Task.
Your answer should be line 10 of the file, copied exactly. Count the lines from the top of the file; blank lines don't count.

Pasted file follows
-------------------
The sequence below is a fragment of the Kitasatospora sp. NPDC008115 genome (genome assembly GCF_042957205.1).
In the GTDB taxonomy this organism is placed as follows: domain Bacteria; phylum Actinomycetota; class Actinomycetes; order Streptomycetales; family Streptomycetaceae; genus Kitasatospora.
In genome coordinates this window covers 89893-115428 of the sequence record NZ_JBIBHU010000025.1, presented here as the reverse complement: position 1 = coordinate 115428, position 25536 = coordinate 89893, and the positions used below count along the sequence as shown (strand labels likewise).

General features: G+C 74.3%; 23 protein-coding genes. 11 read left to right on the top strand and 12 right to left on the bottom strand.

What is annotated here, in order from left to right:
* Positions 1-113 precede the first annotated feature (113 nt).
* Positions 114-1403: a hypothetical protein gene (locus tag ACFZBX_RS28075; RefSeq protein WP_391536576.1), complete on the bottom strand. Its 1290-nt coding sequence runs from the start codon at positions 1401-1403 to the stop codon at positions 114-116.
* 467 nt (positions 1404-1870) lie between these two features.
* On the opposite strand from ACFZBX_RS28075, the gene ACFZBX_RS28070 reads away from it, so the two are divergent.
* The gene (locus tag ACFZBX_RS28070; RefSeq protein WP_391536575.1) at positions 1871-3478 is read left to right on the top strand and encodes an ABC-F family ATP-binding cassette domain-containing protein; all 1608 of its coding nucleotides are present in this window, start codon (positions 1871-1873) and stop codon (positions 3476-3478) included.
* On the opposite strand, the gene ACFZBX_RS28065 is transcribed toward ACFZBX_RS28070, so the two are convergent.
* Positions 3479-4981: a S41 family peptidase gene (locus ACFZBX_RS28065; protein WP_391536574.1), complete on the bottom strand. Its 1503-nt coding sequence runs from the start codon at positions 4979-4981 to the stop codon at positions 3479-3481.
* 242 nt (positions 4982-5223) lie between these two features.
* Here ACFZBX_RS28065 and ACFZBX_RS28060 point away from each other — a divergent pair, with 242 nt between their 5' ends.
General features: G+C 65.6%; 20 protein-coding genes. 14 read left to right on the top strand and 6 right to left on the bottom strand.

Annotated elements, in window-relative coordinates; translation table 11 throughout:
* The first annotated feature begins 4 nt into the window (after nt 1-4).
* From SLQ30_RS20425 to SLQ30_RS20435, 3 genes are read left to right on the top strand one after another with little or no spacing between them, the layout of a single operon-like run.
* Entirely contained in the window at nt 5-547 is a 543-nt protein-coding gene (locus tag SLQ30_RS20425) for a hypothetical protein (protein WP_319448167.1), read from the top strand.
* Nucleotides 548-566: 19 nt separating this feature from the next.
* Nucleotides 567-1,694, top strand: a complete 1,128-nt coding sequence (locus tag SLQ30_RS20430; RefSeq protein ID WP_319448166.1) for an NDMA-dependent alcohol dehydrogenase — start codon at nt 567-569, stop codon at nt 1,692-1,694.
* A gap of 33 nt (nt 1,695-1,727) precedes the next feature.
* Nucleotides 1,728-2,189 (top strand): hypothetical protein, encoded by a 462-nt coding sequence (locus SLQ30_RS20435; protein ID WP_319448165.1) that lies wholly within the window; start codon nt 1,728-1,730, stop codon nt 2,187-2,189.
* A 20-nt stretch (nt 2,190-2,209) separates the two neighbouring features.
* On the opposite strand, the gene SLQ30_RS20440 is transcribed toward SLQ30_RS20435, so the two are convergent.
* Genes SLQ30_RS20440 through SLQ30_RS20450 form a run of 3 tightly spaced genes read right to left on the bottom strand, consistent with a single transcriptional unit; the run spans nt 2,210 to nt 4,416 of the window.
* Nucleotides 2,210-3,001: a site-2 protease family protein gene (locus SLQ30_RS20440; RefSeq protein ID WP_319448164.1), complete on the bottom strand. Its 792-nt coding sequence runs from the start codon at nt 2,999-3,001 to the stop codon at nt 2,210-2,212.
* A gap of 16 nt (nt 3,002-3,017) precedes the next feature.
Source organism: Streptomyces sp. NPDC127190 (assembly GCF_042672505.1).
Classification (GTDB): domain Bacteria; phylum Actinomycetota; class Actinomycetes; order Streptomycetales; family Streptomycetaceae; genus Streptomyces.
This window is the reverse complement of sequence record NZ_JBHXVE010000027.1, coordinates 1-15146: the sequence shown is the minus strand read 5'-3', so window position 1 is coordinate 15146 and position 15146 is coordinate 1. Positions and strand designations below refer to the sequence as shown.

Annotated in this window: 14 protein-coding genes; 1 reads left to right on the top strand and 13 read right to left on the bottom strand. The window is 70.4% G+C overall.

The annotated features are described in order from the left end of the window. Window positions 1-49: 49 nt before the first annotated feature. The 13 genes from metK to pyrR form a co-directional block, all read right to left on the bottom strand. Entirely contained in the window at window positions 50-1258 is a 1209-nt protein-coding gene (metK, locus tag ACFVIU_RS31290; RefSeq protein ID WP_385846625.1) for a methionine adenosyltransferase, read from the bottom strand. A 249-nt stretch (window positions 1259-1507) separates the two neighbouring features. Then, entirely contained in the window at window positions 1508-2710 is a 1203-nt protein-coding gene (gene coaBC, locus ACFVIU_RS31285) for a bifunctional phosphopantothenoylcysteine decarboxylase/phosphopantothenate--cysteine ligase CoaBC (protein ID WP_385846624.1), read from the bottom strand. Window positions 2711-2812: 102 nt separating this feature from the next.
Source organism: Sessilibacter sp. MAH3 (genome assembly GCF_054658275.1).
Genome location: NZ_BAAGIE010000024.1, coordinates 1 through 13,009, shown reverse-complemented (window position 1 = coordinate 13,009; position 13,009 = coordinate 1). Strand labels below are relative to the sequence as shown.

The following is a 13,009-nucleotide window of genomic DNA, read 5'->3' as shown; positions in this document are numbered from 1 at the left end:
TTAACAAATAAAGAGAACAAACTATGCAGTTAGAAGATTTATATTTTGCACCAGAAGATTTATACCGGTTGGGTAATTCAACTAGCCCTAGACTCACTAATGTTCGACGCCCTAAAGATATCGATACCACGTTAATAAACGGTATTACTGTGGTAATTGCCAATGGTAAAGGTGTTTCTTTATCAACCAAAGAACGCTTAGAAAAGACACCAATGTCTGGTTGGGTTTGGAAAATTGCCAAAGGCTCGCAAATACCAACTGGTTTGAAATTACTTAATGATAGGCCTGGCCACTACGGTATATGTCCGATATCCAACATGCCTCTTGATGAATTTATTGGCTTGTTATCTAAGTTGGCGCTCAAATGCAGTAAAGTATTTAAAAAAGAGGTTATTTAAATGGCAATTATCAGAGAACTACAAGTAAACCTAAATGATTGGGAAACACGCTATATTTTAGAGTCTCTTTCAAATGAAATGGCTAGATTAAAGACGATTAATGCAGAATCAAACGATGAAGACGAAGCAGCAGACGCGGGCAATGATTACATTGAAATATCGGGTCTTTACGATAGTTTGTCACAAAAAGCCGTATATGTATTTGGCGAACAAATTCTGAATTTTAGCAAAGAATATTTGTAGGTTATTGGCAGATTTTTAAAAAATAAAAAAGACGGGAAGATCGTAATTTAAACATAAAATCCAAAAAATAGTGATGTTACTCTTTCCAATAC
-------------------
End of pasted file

* The gene (locus tag ACFZBX_RS28070; RefSeq protein WP_391536575.1) at positions 1871-3478 is read left to right on the top strand and encodes an ABC-F family ATP-binding cassette domain-containing protein; all 1608 of its coding nucleotides are present in this window, start codon (positions 1871-1873) and stop codon (positions 3476-3478) included.